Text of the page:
A quality investing strategy has some of the same benefits of a well-made pair of sneakers, said Ranjit Sufi, managing director and head of institutional services for Aristotle Capital Management, during a fireside chat at the Canadian Investment Review’s 2023 Defined Benefit Investment Forum in December.

For Sufi, the importance of quality dates back to his teenage years. When a certain pair of athletic shoes were popular with his classmates, his parents purchased a similar shoe from a knock-off brand at a lower price point. “Two weeks later, the shoe was in shambles.”

Read: Ontario Teachers’ to manage Asian public equities investments in Toronto

Quality investing is often defined as investing in companies with stable year-over-year earnings growth and low financial leverage. Also speaking during the session, Dustin Haygood, client portfolio manager at Aristotle, said that approach creates a highly concentrated and not very diverse portfolio.

Instead, he said it’s important to determine whether a company is “in control of its own destiny” or if its success is only due to factors outside of its control; whether it has large scale and strong brands; whether customers would face high switching costs to leave the company; and if people are willing to pay for its product for reasons beyond just the price.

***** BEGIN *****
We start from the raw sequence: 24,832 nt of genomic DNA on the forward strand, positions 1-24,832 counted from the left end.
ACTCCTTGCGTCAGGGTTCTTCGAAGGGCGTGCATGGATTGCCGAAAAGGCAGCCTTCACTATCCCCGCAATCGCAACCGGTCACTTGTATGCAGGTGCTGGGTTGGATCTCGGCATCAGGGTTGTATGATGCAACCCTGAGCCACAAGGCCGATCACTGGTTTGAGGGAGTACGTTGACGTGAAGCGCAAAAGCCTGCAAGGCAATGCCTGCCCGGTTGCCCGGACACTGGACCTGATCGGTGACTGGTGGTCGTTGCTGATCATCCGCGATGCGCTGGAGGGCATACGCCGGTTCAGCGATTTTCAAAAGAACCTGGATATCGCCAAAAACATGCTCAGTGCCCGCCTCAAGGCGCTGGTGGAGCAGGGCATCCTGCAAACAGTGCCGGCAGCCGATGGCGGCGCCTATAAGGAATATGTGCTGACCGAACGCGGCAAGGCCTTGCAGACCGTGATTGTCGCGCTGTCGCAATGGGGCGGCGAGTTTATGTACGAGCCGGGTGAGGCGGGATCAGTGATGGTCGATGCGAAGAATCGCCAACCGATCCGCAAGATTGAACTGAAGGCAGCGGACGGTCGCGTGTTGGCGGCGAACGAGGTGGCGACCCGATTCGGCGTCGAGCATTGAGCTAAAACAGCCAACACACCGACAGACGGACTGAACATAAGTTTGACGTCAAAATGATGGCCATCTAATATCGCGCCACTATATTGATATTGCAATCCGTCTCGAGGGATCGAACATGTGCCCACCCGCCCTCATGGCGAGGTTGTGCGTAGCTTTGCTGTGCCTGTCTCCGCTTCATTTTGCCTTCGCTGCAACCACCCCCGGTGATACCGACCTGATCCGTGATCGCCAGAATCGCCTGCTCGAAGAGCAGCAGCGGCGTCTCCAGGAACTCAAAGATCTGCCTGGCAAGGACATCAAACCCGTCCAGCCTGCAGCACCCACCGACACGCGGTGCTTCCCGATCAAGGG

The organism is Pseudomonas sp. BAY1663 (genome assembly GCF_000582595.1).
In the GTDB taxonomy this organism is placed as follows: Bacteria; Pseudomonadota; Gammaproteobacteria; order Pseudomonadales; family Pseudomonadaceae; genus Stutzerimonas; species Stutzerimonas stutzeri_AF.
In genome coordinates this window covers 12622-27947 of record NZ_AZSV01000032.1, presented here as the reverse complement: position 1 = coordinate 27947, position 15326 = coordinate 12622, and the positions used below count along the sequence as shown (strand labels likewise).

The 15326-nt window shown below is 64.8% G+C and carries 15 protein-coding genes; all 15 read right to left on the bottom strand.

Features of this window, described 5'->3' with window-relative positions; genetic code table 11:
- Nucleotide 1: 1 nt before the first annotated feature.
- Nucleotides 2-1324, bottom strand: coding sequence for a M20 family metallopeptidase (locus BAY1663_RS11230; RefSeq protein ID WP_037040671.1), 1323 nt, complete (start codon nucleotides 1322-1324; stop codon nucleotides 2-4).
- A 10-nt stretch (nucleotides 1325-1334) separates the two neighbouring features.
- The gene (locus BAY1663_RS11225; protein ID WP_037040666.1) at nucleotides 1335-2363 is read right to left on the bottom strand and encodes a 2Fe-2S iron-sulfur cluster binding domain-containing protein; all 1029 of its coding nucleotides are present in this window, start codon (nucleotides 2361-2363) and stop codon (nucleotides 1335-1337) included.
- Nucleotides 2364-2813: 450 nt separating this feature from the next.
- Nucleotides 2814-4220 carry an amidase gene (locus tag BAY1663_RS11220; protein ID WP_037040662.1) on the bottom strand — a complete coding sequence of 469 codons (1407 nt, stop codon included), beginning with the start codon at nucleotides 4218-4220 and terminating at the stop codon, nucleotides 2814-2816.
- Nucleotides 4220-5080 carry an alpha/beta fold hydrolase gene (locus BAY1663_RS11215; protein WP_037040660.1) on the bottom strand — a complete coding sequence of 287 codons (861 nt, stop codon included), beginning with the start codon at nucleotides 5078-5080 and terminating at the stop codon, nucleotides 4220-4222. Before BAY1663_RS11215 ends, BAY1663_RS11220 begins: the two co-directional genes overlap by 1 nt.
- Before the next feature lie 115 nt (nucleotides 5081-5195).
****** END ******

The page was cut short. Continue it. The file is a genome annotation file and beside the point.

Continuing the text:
Taking a “qualitative approach” to quality investing also allows for not just sector diversification but geographic diversification, as quality indices are often heavily weighted toward the U.S. While U.S. equities have outperformed international equities over the past 14 years, that has started to shift in the past few years. Quality international equities are also less likely to be trading at high multiples: international equities on the whole trade at roughly a 30 per cent discount to U.S. companies, yet their dividend yield has been increasing relative to U.S. stocks.

Read: AIMCo reporting 4.5% return in first half of 2023, lifted by global equities

Haygood said Aristotle Capital doesn’t have specific financial metrics or a screening process for quality companies, as they aren’t necessarily indicative of a company’s future trajectory. However, Sufi said how a company treats its employees is an important metric.

Both Haygood and Sufi also stressed it’s important that investors only invest in companies with business models they understand. “It’s not in the buying or the selling, but in the waiting and really understanding what great businesses are, how they’re going to improve over the long term and not trying to predict what’s going to happen or make a bet,” said Haygood.

Read more coverage of the 2023 Defined Benefit Investment Forum.